Local Game Entrepreneur Launches Tabletop Tattoo Game Tattoo! A Game of Ink

Michael Epstein, a recent Northeastern grad, is making his mark in the gaming world—the table-top, board game world—with “Tattoo! A Game of Ink.” In “Tattoo,” each of two or four players buys and places designs on an individual ‘armboard.’ The game, which was the only non-digital competitor, won second place in the 2016 Mass DiGI Games Challenge.

Tabletop Game Resurgence

Table-top strategy games have been making a comeback for several years. Part of the appeal is the personal interaction and a sense of creative freedom. The face-to-face element of board games promotes companionship and conviviality. The steadily growing interest in board games has made a competitive market.

Tattoo! A Game of Ink

The game concept was born after Epstein saw a tattoo artist presentation. “It was a world I had known nothing about,” said Epstein. “Then I had this image of laying out ‘card tattoos’ on an arm-shaped board.”

“I wanted to bring awareness to the skill and beauty of this ancient and unique art form, and the idea of a board game with personal interaction and gaming strategy is especially exciting for me.” Epstein went to work.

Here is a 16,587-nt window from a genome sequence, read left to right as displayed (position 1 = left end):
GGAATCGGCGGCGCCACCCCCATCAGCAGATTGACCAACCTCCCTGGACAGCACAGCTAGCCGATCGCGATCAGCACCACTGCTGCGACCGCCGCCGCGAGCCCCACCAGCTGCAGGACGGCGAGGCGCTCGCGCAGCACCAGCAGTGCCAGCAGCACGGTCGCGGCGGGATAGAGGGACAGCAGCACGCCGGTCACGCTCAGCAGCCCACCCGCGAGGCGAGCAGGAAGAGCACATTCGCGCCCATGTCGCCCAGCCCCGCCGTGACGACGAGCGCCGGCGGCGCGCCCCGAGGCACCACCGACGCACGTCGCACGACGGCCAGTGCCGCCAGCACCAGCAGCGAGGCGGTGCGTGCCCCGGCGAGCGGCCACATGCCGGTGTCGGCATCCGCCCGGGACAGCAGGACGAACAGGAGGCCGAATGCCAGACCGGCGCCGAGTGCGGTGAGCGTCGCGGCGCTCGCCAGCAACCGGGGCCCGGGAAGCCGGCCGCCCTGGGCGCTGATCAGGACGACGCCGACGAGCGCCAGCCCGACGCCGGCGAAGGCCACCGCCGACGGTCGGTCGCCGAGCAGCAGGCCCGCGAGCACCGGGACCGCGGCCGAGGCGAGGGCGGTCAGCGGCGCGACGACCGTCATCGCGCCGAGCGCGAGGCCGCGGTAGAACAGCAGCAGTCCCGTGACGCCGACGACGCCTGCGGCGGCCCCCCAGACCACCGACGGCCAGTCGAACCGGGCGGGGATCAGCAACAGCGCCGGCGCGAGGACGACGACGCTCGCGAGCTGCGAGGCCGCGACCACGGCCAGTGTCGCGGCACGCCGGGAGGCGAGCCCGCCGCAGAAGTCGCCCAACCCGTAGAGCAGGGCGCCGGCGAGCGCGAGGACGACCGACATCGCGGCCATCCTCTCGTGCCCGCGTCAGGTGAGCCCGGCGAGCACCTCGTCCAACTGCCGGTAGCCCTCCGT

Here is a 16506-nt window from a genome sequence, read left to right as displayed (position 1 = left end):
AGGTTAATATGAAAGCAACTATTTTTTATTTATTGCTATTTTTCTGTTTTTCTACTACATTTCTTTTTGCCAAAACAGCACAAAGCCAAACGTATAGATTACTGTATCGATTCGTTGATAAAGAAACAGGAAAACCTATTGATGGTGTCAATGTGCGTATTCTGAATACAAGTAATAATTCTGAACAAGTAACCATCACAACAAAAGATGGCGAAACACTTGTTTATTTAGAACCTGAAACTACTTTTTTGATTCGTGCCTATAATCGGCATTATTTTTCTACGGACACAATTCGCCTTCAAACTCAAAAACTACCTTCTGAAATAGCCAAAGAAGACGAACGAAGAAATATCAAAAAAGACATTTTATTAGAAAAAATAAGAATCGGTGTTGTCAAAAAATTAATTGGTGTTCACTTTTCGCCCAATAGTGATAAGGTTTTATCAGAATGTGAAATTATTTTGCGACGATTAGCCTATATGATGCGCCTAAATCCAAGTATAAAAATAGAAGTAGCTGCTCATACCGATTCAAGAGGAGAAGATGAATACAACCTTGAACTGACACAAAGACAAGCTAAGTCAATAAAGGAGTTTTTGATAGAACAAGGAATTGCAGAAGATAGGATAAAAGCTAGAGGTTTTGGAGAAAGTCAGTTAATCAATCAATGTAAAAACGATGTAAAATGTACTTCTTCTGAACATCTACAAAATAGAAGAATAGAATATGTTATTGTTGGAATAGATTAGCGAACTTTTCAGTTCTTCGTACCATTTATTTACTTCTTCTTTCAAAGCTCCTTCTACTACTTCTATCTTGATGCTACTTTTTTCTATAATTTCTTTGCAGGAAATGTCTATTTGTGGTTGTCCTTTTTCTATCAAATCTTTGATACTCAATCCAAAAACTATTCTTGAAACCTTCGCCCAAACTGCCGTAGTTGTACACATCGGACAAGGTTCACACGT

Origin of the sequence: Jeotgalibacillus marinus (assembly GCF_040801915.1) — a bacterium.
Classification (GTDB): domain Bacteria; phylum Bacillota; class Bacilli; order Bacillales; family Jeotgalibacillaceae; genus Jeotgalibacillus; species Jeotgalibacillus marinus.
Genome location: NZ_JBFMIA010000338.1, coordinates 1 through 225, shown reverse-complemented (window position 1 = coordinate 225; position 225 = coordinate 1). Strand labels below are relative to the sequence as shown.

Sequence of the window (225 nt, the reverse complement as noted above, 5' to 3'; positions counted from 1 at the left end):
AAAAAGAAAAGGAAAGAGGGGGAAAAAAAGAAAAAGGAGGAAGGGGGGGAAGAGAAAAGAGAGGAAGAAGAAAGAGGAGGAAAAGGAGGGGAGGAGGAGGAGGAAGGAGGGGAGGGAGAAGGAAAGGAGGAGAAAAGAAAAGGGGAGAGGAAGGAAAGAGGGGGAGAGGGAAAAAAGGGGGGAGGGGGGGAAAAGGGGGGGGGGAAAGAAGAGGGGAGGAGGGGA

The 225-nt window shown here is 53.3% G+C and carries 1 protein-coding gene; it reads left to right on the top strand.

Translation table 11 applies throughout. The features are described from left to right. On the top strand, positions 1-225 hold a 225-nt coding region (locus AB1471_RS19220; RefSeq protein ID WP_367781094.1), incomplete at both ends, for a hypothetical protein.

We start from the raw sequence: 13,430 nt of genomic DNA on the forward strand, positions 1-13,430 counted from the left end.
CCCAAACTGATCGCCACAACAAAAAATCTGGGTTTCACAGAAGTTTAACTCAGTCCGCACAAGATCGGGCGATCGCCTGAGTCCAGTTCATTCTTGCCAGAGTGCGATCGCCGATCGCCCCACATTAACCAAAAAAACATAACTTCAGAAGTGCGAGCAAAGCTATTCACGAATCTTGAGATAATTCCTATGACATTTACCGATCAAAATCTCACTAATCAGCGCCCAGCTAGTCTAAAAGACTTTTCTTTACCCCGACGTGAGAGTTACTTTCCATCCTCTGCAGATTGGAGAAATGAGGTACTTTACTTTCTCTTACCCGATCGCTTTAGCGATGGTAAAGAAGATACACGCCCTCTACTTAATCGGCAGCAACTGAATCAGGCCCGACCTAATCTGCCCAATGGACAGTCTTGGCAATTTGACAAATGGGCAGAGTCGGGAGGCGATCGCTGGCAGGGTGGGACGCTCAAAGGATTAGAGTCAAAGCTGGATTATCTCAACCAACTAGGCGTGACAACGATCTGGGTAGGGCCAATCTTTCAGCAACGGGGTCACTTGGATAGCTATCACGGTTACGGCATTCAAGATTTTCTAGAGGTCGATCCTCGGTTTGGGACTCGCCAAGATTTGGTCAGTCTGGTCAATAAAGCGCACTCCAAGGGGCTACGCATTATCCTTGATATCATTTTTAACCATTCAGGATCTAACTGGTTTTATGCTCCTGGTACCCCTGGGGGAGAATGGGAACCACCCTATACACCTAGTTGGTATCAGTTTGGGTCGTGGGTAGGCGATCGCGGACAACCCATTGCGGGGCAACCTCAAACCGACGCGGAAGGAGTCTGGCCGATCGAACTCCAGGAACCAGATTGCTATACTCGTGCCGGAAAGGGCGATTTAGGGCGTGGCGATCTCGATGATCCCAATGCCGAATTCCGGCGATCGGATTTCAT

“More than twenty real tattoo artists from around the country contributed original, commissioned art in a variety of styles,” said Epstein.

Publisher Gaming Paper LLC

Epstein took his idea to Gen Con, an annual tabletop games convention in Indianapolis in 2015 and approached the booth of Gaming Paper LLC. Gaming Paper founder Eric Bauer played a round of Tattoo with Epstein. The novel idea and the intention to showcase the work or real tattoo artists appealed to Bauer immediately.

“Almost on the spot he offered me a publishing deal,” said Epstein.


Until this project, Gaming Paper had focused on tabletop roleplaying games involving paper, so both Bauer and Epstein are entering the board game market together. Gaming Paper LLC just launched the Kickstarter campaign for “Tattoo!” with the goal of reaching $35,000 in pledged donations.

Speaking last week from the annual Indianapolis Gen Con, Epstein said, “A lot of board games start with Kickstarter. It takes some burden off the designer and publisher and gives them an idea of the market for their game.”

And the Winner is…

In “Tattoo”, two to four players compete to earn reputation points as they buy, place and score tattoo designs on individual arm boards. Points accrue from the value of the tattoo and from placing related designs next to each other. “Tattoo options are limited,” says Epstein. “Players have to calculate what and when to buy, as well as try to manage what opponents can get. When the tattoo deck is empty, the winner is the player with the most points.